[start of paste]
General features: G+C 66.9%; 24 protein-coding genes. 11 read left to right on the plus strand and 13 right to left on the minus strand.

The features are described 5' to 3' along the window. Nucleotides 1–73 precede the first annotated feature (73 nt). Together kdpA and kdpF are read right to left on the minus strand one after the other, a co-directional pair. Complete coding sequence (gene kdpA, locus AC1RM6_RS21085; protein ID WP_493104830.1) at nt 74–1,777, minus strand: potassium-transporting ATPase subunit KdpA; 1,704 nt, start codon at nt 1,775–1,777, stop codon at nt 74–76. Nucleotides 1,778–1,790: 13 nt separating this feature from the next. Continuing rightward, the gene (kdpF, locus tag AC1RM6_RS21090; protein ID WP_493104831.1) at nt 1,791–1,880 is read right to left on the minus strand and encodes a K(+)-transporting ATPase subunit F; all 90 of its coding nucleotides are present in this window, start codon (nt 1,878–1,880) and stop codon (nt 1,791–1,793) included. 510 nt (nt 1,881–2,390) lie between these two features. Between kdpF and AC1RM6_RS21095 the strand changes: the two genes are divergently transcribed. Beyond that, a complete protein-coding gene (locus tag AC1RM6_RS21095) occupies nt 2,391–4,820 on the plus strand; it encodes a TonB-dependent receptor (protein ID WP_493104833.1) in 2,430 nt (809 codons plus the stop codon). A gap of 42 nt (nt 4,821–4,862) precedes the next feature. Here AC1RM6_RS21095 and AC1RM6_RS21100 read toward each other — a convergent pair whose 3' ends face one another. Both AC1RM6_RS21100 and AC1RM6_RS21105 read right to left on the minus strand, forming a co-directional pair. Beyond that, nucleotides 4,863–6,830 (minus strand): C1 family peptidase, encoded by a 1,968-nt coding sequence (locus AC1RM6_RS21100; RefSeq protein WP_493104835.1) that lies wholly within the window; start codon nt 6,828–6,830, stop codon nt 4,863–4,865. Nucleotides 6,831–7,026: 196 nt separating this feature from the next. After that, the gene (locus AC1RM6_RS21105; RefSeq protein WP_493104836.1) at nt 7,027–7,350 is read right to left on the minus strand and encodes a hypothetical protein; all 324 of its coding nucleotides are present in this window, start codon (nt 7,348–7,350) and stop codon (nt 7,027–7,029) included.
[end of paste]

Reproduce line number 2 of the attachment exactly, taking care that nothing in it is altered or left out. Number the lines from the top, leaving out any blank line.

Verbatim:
The features are described 5' to 3' along the window. Nucleotides 1–73 precede the first annotated feature (73 nt). Together kdpA and kdpF are read right to left on the minus strand one after the other, a co-directional pair. Complete coding sequence (gene kdpA, locus AC1RM6_RS21085; protein ID WP_493104830.1) at nt 74–1,777, minus strand: potassium-transporting ATPase subunit KdpA; 1,704 nt, start codon at nt 1,775–1,777, stop codon at nt 74–76. Nucleotides 1,778–1,790: 13 nt separating this feature from the next. Continuing rightward, the gene (kdpF, locus tag AC1RM6_RS21090; protein ID WP_493104831.1) at nt 1,791–1,880 is read right to left on the minus strand and encodes a K(+)-transporting ATPase subunit F; all 90 of its coding nucleotides are present in this window, start codon (nt 1,878–1,880) and stop codon (nt 1,791–1,793) included. 510 nt (nt 1,881–2,390) lie between these two features. Between kdpF and AC1RM6_RS21095 the strand changes: the two genes are divergently transcribed. Beyond that, a complete protein-coding gene (locus tag AC1RM6_RS21095) occupies nt 2,391–4,820 on the plus strand; it encodes a TonB-dependent receptor (protein ID WP_493104833.1) in 2,430 nt (809 codons plus the stop codon). A gap of 42 nt (nt 4,821–4,862) precedes the next feature. Here AC1RM6_RS21095 and AC1RM6_RS21100 read toward each other — a convergent pair whose 3' ends face one another. Both AC1RM6_RS21100 and AC1RM6_RS21105 read right to left on the minus strand, forming a co-directional pair. Beyond that, nucleotides 4,863–6,830 (minus strand): C1 family peptidase, encoded by a 1,968-nt coding sequence (locus AC1RM6_RS21100; RefSeq protein WP_493104835.1) that lies wholly within the window; start codon nt 6,828–6,830, stop codon nt 4,863–4,865. Nucleotides 6,831–7,026: 196 nt separating this feature from the next. After that, the gene (locus AC1RM6_RS21105; RefSeq protein WP_493104836.1) at nt 7,027–7,350 is read right to left on the minus strand and encodes a hypothetical protein; all 324 of its coding nucleotides are present in this window, start codon (nt 7,348–7,350) and stop codon (nt 7,027–7,029) included.